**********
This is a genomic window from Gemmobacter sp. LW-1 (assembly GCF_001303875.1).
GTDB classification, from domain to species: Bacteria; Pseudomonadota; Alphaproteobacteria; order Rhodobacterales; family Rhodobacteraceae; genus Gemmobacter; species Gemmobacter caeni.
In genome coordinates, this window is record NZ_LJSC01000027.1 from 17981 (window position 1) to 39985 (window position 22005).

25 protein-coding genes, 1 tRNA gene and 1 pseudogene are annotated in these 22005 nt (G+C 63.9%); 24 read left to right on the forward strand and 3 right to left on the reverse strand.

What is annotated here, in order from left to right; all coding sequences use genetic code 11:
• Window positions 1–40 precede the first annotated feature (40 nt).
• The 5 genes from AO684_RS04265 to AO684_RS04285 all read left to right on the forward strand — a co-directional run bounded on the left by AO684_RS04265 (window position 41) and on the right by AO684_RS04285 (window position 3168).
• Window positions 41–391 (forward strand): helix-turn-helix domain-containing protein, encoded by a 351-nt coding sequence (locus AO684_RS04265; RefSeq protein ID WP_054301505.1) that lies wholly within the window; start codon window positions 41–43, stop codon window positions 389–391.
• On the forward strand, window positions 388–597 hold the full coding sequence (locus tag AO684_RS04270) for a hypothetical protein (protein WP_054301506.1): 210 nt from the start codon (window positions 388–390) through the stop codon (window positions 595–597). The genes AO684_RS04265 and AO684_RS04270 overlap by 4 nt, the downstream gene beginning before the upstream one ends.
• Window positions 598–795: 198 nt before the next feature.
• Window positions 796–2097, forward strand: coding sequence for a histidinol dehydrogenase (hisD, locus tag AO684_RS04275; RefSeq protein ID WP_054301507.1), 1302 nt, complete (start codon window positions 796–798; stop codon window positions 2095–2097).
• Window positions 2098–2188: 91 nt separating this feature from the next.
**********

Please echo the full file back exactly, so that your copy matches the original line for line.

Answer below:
This is a genomic window from Gemmobacter sp. LW-1 (assembly GCF_001303875.1).
GTDB classification, from domain to species: Bacteria; Pseudomonadota; Alphaproteobacteria; order Rhodobacterales; family Rhodobacteraceae; genus Gemmobacter; species Gemmobacter caeni.
In genome coordinates, this window is record NZ_LJSC01000027.1 from 17981 (window position 1) to 39985 (window position 22005).

25 protein-coding genes, 1 tRNA gene and 1 pseudogene are annotated in these 22005 nt (G+C 63.9%); 24 read left to right on the forward strand and 3 right to left on the reverse strand.

What is annotated here, in order from left to right; all coding sequences use genetic code 11:
• Window positions 1–40 precede the first annotated feature (40 nt).
• The 5 genes from AO684_RS04265 to AO684_RS04285 all read left to right on the forward strand — a co-directional run bounded on the left by AO684_RS04265 (window position 41) and on the right by AO684_RS04285 (window position 3168).
• Window positions 41–391 (forward strand): helix-turn-helix domain-containing protein, encoded by a 351-nt coding sequence (locus AO684_RS04265; RefSeq protein ID WP_054301505.1) that lies wholly within the window; start codon window positions 41–43, stop codon window positions 389–391.
• On the forward strand, window positions 388–597 hold the full coding sequence (locus tag AO684_RS04270) for a hypothetical protein (protein WP_054301506.1): 210 nt from the start codon (window positions 388–390) through the stop codon (window positions 595–597). The genes AO684_RS04265 and AO684_RS04270 overlap by 4 nt, the downstream gene beginning before the upstream one ends.
• Window positions 598–795: 198 nt before the next feature.
• Window positions 796–2097, forward strand: coding sequence for a histidinol dehydrogenase (hisD, locus tag AO684_RS04275; RefSeq protein ID WP_054301507.1), 1302 nt, complete (start codon window positions 796–798; stop codon window positions 2095–2097).
• Window positions 2098–2188: 91 nt separating this feature from the next.